Record number of US airstrikes hit Afghan militants in Pakistani border region
Drone aircraft unleashed a missile attack in a lawless tribal region on the Afghan border Wednesday, keeping up the most intense period of U.S. strikes in Pakistan since they began in 2004, intelligence officials said.
The stepped-up campaign that included Wednesday’s strike is focused on a small area of farming villages and mountainous, thickly forested terrain controlled by the Haqqani network, a ruthless American foe in Afghanistan, U.S. officials say. There is some evidence the network is being squeezed as a result, one official said.
In the latest strike, US missiles killed 12 people in a house in Dargah Mandi, 2.5 miles (4 kilometers) west of the main town of Miran Shah in North Waziristan, Pakistani intelligence officials told The Associated Press.
American officials said the airstrikes were designed to degrade the Haqqanis’ operations on the Pakistani side of the border, creating a “hammer-and-anvil” effect as U.S. special operations forces carry out raids against their fighters across the frontier in Afghanistan. The officials spoke on condition of anonymity to discuss ongoing classified operations.
The missiles have killed more than 60 people in 13 strikes since Sept. 2 in the Pakistani region of North Waziristan, according to an Associated Press tally based on Pakistani intelligence officials’ reports. Many struck around Datta Khel, a town of about 40,000 people that sits on a strategically vital road to the Afghan border.
The border region has long been a refuge for Islamist extremists from around the world. Osama Bin Laden and other al-Qaida leaders are believed to have fled there after the U.S.-led invasion of Afghanistan in 2001.
U.S. and Pakistani intelligence officials said most of this month’s strikes have targeted the forces of Jalaluddin and Sirajuddin Haqqani, a former anti-Soviet commander and his son who are now battling American forces in eastern Afghanistan.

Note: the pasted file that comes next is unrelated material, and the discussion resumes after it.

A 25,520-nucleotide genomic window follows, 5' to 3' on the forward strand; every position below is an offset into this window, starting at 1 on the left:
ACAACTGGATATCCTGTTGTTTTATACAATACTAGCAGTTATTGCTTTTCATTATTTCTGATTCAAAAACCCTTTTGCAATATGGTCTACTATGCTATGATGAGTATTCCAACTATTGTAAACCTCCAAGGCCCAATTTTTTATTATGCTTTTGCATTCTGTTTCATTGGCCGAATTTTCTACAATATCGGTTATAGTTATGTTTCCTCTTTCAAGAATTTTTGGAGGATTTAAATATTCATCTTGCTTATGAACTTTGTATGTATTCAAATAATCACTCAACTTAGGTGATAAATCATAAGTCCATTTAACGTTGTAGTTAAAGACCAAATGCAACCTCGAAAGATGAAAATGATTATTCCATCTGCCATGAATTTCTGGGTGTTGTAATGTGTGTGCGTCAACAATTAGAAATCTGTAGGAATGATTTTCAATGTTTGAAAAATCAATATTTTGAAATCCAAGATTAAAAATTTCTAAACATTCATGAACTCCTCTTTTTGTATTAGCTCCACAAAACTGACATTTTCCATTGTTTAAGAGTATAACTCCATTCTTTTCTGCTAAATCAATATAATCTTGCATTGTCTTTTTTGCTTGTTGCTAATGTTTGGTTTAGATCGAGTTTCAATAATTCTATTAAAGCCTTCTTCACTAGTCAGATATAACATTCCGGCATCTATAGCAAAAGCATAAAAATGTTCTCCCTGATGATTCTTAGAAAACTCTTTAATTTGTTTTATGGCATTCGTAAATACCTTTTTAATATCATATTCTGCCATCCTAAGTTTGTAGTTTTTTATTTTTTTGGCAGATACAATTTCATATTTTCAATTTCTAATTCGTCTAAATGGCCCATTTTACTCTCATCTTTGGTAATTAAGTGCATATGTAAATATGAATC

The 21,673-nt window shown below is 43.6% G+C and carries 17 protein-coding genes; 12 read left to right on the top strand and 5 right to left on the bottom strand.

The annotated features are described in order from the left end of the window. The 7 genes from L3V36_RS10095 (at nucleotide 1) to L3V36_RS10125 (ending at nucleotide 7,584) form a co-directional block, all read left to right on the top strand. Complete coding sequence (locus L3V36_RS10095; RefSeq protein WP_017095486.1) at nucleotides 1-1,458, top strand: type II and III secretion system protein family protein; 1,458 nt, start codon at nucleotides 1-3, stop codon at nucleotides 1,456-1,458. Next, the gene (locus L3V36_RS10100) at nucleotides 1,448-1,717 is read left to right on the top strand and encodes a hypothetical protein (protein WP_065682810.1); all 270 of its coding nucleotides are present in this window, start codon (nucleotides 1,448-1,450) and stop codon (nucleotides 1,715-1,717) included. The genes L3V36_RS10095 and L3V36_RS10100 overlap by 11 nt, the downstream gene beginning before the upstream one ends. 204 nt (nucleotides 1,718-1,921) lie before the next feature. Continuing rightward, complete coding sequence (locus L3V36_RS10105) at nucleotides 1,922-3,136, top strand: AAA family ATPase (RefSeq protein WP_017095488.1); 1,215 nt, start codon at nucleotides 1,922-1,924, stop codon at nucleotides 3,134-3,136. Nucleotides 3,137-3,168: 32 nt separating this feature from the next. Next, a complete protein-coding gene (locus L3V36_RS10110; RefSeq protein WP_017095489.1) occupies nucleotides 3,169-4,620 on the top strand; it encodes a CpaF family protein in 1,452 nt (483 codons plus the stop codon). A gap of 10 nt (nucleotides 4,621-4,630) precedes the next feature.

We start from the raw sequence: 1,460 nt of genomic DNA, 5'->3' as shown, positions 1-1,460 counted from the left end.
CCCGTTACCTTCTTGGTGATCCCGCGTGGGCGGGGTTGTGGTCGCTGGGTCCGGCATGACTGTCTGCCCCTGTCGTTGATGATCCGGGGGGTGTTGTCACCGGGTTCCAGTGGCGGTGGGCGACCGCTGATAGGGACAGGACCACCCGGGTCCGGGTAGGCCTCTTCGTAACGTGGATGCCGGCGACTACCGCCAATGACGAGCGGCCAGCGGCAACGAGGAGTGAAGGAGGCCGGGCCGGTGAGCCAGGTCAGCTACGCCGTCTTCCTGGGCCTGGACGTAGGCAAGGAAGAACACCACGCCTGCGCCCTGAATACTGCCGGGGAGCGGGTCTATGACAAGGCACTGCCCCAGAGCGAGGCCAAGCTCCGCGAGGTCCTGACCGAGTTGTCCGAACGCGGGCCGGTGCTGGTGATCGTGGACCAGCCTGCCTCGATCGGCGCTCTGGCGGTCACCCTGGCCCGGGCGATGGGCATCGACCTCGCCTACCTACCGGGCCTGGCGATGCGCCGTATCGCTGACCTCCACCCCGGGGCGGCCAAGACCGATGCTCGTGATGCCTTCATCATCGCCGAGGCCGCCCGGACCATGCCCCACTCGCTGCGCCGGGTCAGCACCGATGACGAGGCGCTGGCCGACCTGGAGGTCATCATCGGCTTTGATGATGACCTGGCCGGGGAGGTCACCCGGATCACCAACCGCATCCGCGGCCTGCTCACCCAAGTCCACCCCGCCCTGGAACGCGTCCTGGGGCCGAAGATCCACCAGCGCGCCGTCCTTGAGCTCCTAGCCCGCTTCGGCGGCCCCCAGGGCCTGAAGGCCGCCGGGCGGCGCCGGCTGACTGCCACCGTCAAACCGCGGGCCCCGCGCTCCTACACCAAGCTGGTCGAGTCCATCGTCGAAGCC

The raids targeting the group in Afghanistan are led mainly by the Joint Special Operations Command. Such raids across Afghanistan are now more frequent than at any previous time in the nearly nine-year war, with some 4,000 recorded between May and August as special operations numbers were boosted by troops arriving from Iraq.
The raids have focused on the Haqqanis for the last two years, officials said.
A senior American intelligence official in Afghanistan said the U.S. had reports that Haqqani commanders were under pressure from the operations.
“We’re seeing from some of the raids that some of the more senior guys are trying to move back into Pakistan,” the official said, speaking on condition of anonymity to discuss matters of intelligence.
The official cautioned that the Haqqanis often employ military disinformation. And so far, the official said, neither the special operations raids nor the missile strikes on the Pakistan side of the border appear to have degraded the militants’ ability to fill the ranks of the slain.
But sometimes, the U.S. official said, the replacements are far less competent than their predecessors.
The Pakistan army has launched several offensives in the tribal regions over the last 2 1/2 years, but has not moved in force into North Waziristan. The U.S. is unable to send ground forces into Pakistani territory, and must rely on the drone strikes.
A major offensive in North Waziristan became even less feasible last month after massive flooding forced tens of thousands of Pakistani soldiers to focus exclusively on rescuing stranded victims, redirecting flood waters and rebuilding damaged infrastructure.